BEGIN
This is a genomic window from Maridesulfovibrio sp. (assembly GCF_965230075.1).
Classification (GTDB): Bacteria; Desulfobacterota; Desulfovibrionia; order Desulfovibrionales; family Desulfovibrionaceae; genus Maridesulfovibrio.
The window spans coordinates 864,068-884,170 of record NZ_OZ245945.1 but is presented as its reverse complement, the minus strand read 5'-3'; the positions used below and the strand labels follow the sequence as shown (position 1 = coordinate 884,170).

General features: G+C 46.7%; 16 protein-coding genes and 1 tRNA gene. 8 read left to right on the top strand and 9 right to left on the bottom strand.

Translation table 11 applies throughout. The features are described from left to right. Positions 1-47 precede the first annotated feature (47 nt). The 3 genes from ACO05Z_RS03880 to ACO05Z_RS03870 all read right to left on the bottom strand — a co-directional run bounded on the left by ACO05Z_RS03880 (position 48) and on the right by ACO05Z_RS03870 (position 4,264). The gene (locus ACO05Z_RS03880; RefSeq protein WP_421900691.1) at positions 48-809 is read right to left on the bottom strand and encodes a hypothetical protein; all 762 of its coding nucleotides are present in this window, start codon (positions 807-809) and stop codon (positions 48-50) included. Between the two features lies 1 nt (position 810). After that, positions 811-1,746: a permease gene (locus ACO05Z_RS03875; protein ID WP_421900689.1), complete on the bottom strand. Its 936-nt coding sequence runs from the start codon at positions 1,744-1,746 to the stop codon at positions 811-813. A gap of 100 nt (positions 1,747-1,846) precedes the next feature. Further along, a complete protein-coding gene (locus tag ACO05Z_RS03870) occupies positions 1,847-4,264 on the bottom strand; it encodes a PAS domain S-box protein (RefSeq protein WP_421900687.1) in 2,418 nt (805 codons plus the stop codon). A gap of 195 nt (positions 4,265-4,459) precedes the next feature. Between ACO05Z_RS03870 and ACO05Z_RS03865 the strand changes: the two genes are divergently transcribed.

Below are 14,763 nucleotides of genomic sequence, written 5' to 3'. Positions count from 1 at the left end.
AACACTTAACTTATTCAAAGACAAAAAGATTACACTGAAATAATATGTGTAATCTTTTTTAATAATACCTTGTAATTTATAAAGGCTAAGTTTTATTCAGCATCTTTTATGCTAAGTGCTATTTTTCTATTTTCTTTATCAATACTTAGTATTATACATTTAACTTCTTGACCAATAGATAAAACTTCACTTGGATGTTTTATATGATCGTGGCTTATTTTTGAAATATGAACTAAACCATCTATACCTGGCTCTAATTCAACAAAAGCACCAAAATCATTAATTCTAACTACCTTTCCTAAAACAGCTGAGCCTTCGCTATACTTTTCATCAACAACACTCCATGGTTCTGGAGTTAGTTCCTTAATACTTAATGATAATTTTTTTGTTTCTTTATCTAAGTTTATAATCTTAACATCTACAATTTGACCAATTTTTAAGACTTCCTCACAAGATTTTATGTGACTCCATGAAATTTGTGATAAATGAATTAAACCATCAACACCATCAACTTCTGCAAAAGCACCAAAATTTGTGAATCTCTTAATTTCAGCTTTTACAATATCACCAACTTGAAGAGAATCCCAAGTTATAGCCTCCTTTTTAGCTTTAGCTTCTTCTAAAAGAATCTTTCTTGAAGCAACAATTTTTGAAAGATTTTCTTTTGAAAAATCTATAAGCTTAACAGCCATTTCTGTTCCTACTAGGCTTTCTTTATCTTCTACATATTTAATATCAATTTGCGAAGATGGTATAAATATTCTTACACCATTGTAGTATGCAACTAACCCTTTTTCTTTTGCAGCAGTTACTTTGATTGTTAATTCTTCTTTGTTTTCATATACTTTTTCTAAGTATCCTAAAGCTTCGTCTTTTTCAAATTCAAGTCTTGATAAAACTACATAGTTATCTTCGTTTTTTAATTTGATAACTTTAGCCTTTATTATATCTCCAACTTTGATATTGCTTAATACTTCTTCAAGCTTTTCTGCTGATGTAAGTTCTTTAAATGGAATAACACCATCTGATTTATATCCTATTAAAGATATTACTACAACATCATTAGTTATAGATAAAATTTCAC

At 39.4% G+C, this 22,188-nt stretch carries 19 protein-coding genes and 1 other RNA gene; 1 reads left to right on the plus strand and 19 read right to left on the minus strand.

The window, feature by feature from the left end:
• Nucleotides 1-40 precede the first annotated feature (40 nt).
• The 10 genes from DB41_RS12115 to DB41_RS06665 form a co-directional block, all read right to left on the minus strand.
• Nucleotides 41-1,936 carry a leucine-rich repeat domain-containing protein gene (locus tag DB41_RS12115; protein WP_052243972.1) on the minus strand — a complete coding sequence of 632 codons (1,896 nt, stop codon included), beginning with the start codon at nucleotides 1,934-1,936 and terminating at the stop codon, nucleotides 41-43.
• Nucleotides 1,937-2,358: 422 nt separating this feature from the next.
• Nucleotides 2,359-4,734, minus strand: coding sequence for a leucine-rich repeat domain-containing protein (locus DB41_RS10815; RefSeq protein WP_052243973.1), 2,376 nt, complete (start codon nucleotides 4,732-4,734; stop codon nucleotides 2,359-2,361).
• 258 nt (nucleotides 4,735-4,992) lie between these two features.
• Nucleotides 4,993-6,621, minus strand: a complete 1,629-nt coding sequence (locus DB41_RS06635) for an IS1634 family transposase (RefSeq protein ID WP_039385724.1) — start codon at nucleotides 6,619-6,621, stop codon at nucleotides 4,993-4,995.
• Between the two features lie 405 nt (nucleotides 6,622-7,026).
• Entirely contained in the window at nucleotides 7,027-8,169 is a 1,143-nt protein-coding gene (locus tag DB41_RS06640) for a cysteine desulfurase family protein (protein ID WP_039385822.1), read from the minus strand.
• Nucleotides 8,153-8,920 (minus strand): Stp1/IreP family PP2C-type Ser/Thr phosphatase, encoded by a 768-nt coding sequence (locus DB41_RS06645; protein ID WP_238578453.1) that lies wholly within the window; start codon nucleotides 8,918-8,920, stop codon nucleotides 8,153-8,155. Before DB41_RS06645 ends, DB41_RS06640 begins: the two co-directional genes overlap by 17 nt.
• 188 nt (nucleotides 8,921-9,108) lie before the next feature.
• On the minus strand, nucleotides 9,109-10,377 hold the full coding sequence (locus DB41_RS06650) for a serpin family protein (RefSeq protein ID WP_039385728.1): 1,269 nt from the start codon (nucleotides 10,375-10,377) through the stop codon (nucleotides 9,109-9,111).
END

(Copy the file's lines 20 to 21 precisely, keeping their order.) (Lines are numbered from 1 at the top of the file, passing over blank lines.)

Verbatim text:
• 188 nt (nucleotides 8,921-9,108) lie before the next feature.
• On the minus strand, nucleotides 9,109-10,377 hold the full coding sequence (locus DB41_RS06650) for a serpin family protein (RefSeq protein ID WP_039385728.1): 1,269 nt from the start codon (nucleotides 10,375-10,377) through the stop codon (nucleotides 9,109-9,111).